Introduction - 6.3

Tourism is the world's second largest export earner, generating approximately US $79 billion annually. Only the oil business generates more. In 1980, 285 million tourists reached destinations throughout the world, with 85% originating from North America and European countries. This represents an eleven-fold increase since 1950.

Developed countries receive 90% of all tourists and 83% of all tourist receipts each year. For developing countries, however, their seemingly insignificant share of tourist receipts is often the major export earner.

Airlines, hotel firms, tour operators, construction companies, food suppliers and management firms, governments, unions, private and public national and international agencies shape international tourism.


Developing Developed

Region countries countries

Africa 3.0 0.5

Western hemisphere 7.5 18.0

Europe 2.0 61.0

Middle East 2.5 -

East Asia and Pacific 2.5 3.5

South Asia 1.0 -

Total 16.5 83.0

Source: WTO, Regional Breakdown of World Tourism Statistics, 1973-1977. Cited in UNCTC 1982:5.


Modern mass tourism is descended from the 19th century tradition of the "Grand Tour," whereby elites traveled throughout Europe.

Travel was facilitated with the expansion of European railway systems which transported droves of city dwellers to the countryside. As the distinction between urban and rural began to reflect that of work and leisure, what was distant became an ideal, while the reality at hand was fraught with the more stressful and mundane aspects of daily life.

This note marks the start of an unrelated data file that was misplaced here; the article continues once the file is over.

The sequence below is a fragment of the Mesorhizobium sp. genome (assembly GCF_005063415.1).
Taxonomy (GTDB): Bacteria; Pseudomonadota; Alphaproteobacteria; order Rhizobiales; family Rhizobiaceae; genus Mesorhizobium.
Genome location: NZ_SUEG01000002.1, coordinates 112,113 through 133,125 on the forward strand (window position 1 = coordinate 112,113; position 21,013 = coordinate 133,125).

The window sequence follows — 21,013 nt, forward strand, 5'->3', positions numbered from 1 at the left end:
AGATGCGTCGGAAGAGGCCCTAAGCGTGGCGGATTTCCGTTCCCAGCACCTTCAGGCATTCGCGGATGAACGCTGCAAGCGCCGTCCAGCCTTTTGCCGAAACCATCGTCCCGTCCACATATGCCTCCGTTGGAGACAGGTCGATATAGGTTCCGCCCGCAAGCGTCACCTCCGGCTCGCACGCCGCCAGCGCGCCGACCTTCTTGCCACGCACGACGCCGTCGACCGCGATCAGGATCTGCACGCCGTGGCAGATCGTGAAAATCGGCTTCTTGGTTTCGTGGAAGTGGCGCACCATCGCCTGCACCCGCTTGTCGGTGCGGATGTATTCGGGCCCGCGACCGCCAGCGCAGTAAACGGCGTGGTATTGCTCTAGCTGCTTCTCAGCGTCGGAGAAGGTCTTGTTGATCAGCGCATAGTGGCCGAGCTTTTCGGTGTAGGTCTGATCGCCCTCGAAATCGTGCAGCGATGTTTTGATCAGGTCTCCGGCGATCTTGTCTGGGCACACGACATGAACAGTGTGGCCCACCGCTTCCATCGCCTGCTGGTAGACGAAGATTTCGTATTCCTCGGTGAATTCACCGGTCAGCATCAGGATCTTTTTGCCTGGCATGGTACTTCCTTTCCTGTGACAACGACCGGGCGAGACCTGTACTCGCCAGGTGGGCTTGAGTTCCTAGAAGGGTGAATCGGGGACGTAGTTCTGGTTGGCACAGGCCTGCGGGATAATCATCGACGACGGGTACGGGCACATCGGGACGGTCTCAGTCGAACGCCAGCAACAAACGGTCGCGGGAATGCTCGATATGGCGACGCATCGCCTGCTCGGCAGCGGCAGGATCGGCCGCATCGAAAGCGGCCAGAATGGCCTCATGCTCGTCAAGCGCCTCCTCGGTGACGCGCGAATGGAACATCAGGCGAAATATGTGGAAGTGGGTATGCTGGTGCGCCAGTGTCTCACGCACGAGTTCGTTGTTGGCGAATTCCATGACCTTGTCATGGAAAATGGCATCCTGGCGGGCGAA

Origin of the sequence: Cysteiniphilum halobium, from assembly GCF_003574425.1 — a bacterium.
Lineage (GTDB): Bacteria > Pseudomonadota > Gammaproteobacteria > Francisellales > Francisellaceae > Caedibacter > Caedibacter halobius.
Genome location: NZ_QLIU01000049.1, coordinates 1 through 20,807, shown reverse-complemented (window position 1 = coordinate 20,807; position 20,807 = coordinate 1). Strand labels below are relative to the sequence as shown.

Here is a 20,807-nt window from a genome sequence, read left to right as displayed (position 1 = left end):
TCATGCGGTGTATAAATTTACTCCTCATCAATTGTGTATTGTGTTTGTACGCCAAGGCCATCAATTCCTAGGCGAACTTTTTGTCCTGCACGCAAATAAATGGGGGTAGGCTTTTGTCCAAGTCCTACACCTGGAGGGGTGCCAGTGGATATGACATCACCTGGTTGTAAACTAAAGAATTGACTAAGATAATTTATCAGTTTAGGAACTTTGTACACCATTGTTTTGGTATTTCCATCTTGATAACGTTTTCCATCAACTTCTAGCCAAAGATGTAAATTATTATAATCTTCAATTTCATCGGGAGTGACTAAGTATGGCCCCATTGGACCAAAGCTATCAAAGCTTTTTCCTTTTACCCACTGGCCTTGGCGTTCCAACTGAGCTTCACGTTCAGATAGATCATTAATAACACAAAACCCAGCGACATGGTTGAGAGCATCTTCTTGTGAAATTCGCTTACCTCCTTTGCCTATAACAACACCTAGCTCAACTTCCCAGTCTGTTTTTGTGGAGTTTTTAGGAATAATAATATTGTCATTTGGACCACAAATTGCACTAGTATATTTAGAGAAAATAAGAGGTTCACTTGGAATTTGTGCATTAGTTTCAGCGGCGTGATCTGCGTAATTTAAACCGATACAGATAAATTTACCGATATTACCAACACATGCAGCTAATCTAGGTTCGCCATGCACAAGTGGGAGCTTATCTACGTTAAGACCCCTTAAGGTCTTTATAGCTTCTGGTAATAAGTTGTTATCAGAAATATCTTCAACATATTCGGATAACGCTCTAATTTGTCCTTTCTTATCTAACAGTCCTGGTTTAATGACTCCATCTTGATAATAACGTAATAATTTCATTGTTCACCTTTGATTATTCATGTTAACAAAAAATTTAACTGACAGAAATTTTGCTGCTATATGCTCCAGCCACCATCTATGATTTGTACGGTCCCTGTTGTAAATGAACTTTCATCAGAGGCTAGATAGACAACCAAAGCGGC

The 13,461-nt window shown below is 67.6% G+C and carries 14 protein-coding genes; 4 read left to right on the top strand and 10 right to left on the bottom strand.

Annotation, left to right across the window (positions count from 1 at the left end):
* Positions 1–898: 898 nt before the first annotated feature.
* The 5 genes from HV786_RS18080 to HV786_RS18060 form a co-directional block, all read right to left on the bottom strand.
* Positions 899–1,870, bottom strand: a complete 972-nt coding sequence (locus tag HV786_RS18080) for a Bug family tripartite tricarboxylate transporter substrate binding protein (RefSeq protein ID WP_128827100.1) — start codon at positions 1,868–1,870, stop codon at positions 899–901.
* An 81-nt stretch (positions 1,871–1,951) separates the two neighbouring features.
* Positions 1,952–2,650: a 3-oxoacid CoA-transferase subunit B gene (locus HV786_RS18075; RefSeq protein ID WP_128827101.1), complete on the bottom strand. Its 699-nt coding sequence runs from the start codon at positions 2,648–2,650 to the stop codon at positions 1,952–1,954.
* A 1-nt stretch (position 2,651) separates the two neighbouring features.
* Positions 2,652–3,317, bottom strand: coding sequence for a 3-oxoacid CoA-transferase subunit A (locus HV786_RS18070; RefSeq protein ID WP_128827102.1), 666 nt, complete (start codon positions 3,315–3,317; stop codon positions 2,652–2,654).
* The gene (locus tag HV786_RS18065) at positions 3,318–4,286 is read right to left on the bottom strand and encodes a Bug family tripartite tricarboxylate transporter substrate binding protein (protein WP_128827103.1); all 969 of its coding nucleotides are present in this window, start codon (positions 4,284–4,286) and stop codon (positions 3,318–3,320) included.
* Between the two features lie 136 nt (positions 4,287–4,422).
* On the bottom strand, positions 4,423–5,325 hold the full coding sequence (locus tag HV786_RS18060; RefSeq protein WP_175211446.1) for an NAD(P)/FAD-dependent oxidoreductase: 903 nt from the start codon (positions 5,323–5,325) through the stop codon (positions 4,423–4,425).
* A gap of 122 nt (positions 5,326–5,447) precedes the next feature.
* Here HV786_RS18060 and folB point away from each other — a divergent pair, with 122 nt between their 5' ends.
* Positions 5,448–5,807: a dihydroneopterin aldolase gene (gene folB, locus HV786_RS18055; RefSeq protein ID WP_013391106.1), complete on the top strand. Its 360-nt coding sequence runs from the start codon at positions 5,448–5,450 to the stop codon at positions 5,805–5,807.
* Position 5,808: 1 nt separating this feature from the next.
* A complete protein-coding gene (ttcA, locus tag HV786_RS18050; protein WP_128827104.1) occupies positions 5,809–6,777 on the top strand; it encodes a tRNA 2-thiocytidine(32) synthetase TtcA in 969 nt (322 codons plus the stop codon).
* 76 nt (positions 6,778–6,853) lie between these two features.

The idealization of indigenous peoples followed. In the imaginations of Westerners, indigenous populations were identified with the simplicity of their environment and the purity of their rural surroundings.

Tourism today is founded on the same romanticism, travel being one modern remedy for "civilization's discontent."

With improvements in transportation technology, and the rise of air travel, increasingly distant destinations have become popular. The touristic potential of developing countries around the world has been "discovered." Third World nations are now brimming with smiling, friendly natives busily entertaining tourists with their quaint, primitive and exotic ways. The many institutions that have come into being to support tourism are usually accomplices to the distorted packaging of the host country's reality.

Through the efforts of tourism promoters, troubled hill villages in Pakistan have become "delightful sportsman's paradises," India is portrayed as "a land of opulent palaces and women who dance like goddesses," and Japan, "the Orient of your dreams."

Despite the dishonesty inherent in most touristic advertising, the World Tourism Organization (WTO) believes that tourism contributes to: international understanding, peace, prosperity, and universal respect for and observance of human rights and fundamental freedoms for all...

The WTO has further stated: